It seems that Wells and JP Morgan are happy to do principal reductions only on the mortgages they bought at a discount from Wells Fargo and WaMu respectively; Bank of America, meanwhile, which inherited a bunch of these loans when it acquired Countrywide, is not doing principal reductions, and I don’t think it’s a coincidence that the Countrywide loans were bought at very close to par.
The behavioral psychology here is very easy to understand. No bank wants to admit that it wrote idiotic loans, and write down its own assets from par. Meanwhile, it’s much easier to write up an acquired asset, if the amount you reduce the loan is less than the discount you bought the loan for in the first place.
Economically speaking, however, what the banks are doing here does not make sense. Either writing down option-ARM loans makes sense, from a P&L perspective, or it doesn’t. If it does, then the banks should do so on all their toxic loans, not just the ones they bought at a discount. And if it doesn’t, then they shouldn’t be doing so at all.
The truth is, of course, that banks should be doing principal reductions, and they should be doing them on lots of their loans, rather than just the ones they bought cheap. And the fact that they’re already doing this, entirely voluntarily, on some of their loans is the best possible indication that it makes perfect economic sense to do so on all of their loans. Even if doing so might involve admitting that the subprime crisis still isn’t fully over.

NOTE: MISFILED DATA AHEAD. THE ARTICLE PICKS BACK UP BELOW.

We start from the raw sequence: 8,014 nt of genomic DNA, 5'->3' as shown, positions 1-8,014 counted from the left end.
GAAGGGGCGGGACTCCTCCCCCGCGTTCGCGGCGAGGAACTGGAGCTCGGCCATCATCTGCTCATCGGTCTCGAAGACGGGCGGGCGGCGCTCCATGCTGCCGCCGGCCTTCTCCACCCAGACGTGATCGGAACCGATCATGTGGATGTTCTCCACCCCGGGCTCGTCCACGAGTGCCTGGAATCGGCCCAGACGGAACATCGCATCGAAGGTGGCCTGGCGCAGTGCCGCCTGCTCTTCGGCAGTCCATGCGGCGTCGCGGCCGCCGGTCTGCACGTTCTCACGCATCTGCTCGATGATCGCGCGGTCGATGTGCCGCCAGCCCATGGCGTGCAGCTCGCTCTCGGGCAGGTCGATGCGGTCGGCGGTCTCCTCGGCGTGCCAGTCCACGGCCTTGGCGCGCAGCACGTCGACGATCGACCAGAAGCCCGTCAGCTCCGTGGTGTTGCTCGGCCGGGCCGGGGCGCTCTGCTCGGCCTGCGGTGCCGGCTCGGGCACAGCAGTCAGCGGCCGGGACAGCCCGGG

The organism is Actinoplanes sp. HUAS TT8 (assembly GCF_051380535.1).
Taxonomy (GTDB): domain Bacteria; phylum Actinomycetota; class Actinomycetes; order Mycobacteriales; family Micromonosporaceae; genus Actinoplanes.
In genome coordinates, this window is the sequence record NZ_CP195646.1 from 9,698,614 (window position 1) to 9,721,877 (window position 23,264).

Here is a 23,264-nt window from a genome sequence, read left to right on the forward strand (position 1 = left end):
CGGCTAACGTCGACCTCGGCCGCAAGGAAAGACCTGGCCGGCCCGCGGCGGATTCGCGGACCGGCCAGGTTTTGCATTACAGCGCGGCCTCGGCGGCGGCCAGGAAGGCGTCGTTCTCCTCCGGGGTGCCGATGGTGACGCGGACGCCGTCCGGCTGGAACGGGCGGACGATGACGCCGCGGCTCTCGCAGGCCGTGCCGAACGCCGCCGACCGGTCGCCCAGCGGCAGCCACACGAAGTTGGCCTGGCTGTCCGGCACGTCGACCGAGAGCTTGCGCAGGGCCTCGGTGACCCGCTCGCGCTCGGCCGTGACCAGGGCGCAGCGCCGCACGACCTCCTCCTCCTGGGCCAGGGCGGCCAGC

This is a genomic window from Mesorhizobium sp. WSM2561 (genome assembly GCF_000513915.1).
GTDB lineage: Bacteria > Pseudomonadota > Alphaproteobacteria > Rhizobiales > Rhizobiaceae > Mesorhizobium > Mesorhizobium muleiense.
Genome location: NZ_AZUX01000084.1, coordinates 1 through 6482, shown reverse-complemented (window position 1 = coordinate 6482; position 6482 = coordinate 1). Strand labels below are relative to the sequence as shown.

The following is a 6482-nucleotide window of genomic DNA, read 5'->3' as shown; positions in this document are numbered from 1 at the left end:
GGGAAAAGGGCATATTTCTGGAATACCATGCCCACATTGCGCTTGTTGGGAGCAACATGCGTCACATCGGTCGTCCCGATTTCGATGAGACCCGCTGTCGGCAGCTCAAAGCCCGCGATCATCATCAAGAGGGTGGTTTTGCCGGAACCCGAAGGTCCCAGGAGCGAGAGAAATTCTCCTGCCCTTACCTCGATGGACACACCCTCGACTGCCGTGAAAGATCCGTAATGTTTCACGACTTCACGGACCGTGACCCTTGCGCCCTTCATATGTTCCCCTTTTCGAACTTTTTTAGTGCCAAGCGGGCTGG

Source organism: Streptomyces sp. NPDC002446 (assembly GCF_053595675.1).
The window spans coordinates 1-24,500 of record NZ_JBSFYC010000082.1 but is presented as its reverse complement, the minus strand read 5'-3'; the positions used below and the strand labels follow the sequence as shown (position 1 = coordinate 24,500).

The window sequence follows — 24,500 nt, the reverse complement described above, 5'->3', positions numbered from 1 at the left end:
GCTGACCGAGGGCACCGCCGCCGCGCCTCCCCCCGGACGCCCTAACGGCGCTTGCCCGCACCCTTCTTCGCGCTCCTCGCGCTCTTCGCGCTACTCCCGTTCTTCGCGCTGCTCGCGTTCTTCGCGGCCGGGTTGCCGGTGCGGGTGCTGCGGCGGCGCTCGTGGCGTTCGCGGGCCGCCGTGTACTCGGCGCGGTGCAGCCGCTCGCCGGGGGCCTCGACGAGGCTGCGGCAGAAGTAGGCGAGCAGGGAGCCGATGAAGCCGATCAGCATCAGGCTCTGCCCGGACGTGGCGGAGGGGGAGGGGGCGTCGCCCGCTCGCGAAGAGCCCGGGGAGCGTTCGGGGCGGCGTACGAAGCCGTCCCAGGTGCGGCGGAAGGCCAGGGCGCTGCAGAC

The implication is that the financial accounting reform may be a key to responding more rationally to the current and future asset bubbles.
The results also shed doubt on the prevailing assumption that banks act in an economically rational way, which makes reforms, like cramdowns in bankruptcy, that force lenders to act rationally rather than based on the reputational effect of a decision for actors in the organization look attractive.